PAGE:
Like any entrepreneur, I usually find a way to relate most things back to business, whether intentionally or not. It just happened to me again, when I had the opportunity to take part in a rally race for the first time. One of the main lessons I learned from the rally experience that can be applied to running a business? The need for a focused forward vision.
The Danger of Fear-Based Focus
In rally racing, you’re always looking where you want the car to go next. It’s not about where you are or gauging where you don’t want to go. You need to look through the turn at the exit, not at the tree or ditch where you may find yourself if you don’t execute that turn properly. For most of us, this approach doesn’t come naturally. When we find ourselves in a potentially threatening situation, our instinct is to look at the danger. We fixate on what can go wrong, because that’s what we need to keep an eye on.
But professional drivers will tell you that if you spend too much time looking at a tree, cone, ditch, or wall, that is exactly where you will wind up. Your brain simply directs your hands to steer the car in the direction of your focus. As advanced steering skills start to automatically take over throttle and brake, your feet will start to steer you that way, too!
As entrepreneurs, we have a habit of stepping into the same mental trap. It’s not intentional. No one would start a business if they didn’t have a vision of where they wanted that business to go. No one would go through all the risk of innovation if they didn’t think their ideas would bear fruit. But in the midst of actually running a business, it’s easy to lose the forest for the trees and focus more on the risk than on the opportunity.
What if you lose your investors? What if someone else has already executed a similar idea? What if they did it better than you can do it? What if there’s not enough interest in what you’re doing? And it’s not just concerns of “what ifs” but present problems as well. Sometimes it seems as though all you can do is keep treading water and save your goals for a later time when you’re in a more comfortable place.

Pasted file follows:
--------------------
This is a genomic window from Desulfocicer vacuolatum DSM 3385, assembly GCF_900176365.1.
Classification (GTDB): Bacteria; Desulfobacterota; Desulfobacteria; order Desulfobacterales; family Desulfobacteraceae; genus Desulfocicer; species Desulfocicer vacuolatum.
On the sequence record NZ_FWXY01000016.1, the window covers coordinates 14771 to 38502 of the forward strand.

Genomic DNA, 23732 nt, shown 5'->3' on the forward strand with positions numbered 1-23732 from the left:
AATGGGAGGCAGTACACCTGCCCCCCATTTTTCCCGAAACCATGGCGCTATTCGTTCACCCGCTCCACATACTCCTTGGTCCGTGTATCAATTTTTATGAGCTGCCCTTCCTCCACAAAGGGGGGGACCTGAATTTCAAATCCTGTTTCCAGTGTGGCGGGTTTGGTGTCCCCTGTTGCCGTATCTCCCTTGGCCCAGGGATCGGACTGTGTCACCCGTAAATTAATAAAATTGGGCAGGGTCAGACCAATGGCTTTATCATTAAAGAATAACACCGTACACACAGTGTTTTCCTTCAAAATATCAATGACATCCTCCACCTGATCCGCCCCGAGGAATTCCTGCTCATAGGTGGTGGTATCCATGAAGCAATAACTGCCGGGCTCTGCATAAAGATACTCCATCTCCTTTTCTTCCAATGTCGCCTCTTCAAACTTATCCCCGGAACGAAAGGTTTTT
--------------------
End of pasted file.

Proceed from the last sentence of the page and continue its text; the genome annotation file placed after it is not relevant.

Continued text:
Breaking the Habit and Focusing on Vision
If you spend too much time focusing on what’s directly in front of you, you’ll likely avoid every possible pitfall. But it’s not a great way to successfully grow your business. At best, your business will start to stagnate. At worst, you’ll drive yourself straight into one of the very dangers you wanted to avoid in the first place. So how do you break the cycle?
Simply apply the same strategy race drivers break the cycle of worrying about every tree or ditch or sharp turn.
Race drivers break the instinct of focusing on the danger by training themselves to look where they want to go. They start with the end in mind. They look through the turn to the exit, as opposed to the entry point or middle of the turn. This has a subconscious effect on the body. It allows them to control the car in a way that sets it up to enter, progress through, and exit the turn for maximum speed, efficiency, and safety.
As innovators and entrepreneurs, we all have our own professional versions of loose gravel, snow, ice, or wet tarmac under our fast-moving transformation efforts. Having a healthy awareness of the consequences of mistakes along the way is great. But fixate too much on these obstacles and they’ll end your ride. Look through the turns. Trust your ability to navigate a smooth and successful progression through a challenge or important milestone.
I’m curious to hear from you if you have experienced this fixation on the problem? How did you channel your inner rally driver – and how did you overcome this challenge?